There are a lot of weird laws these days. In fact, many of them are so dumb that it seems unlikely they would ever be enforced.
But there are other weird laws that are enforced with a vengeance – even on those who are doing their best to be law-abiding citizens.
An example of the latter was recently on display in a video produced by Reason TV. The video profiles two Georgia residents – Patricia Jordan and Avi Wolf – who are both licensed gun owners. Eager to uphold the law, the two followed TSA procedures for packing, carrying, and declaring their weapons while flying.
All went well until the two tried to fly out of New York. There, they were questioned, charged, and slapped in jail, Jordan for carrying both a gun and ammunition, with each stored separately as required by the TSA, and Wolf for carrying an unloaded gun magazine, both offenses apparently violations of New York law. For Avi Wolf, that jail experience was telling as to how ridiculous his offense was:
The other prisoners couldn’t believe why Avi was in jail.
"One guy beat up his wife, this other guy was busted for a whole bunch of drugs. So they’re like, what did you do? Why are you here? It’s like I got caught at security with an empty magazine. … [They] just laughed at me; like it was a joke.”
Both Wolf and Jordan were slapped with thousands of dollars in legal fees in order to maintain their innocence. When asked if such a process was fair, the District Attorney shifted the blame to the New York legislature:
“We are not going to apologize for enforcing our gun laws. We do enforce them fairly and humanely and as compassionately as we can. … You can discuss that with the legislature. They didn’t make it a crime only if there’s bullets in it.”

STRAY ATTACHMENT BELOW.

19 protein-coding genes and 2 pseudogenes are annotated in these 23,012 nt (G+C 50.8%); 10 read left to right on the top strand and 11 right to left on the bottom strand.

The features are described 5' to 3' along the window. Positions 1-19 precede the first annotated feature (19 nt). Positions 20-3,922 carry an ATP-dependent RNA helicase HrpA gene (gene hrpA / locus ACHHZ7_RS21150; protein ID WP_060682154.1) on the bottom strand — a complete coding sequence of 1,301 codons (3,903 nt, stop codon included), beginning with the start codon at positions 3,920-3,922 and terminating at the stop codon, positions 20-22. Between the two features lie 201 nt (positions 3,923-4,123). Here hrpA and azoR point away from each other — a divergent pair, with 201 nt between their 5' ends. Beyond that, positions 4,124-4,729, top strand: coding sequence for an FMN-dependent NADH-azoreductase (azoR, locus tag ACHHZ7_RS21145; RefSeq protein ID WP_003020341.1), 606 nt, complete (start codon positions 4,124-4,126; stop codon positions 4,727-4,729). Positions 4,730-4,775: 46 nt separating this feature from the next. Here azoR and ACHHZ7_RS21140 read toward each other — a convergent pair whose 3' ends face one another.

Had Thomas Jefferson known of this incident, he would likely have accused the New York legislature of holding false ideas of utility. During his time in law school, Jefferson kept a commonplace book of quotes, jottings, and other material he found interesting or useful during his studies. One of the quotes in this book came from the Italian legal mind Cesare Beccaria and runs as follows:
A principal source of errors and injustice are false ideas of utility. For example: that legislator has false ideas of utility who considers particular more than general conveniences, who had rather command the sentiments of mankind than excite them, who dares say to reason, "Be thou a slave;" who would sacrifice a thousand real advantages to the fear of an imaginary or trifling inconvenience; who would deprive men of the use of fire for fear of their being burnt, and of water for fear of their being drowned; and who knows of no means of preventing evil but by destroying it.
Jefferson’s quotation of Beccaria continues by showing that a prime example of this error on the part of legislatures occurs in the restriction of guns:
The laws of this nature are those which forbid to wear arms, disarming those only who are not disposed to commit the crime which the laws mean to prevent. Can it be supposed, that those who have the courage to violate the most sacred laws of humanity, and the most important of the code, will respect the less considerable and arbitrary injunctions, the violation of which is so easy, and of so little comparative importance? Does not the execution of this law deprive the subject of that personal liberty, so dear to mankind and to the wise legislator? and does it not subject the innocent to all the disagreeable circumstances that should only fall on the guilty? It certainly makes the situation of the assaulted worse, and of the assailants better, and rather encourages than prevents murder, as it requires less courage to attack unarmed than armed persons.
When it comes to the New York legislature, it would appear that they have chosen to ignore those who have gone before, and in the process, are hurting the very ones their laws are intended to protect.
Annie Holmquist is the editor of Intellectual Takeout.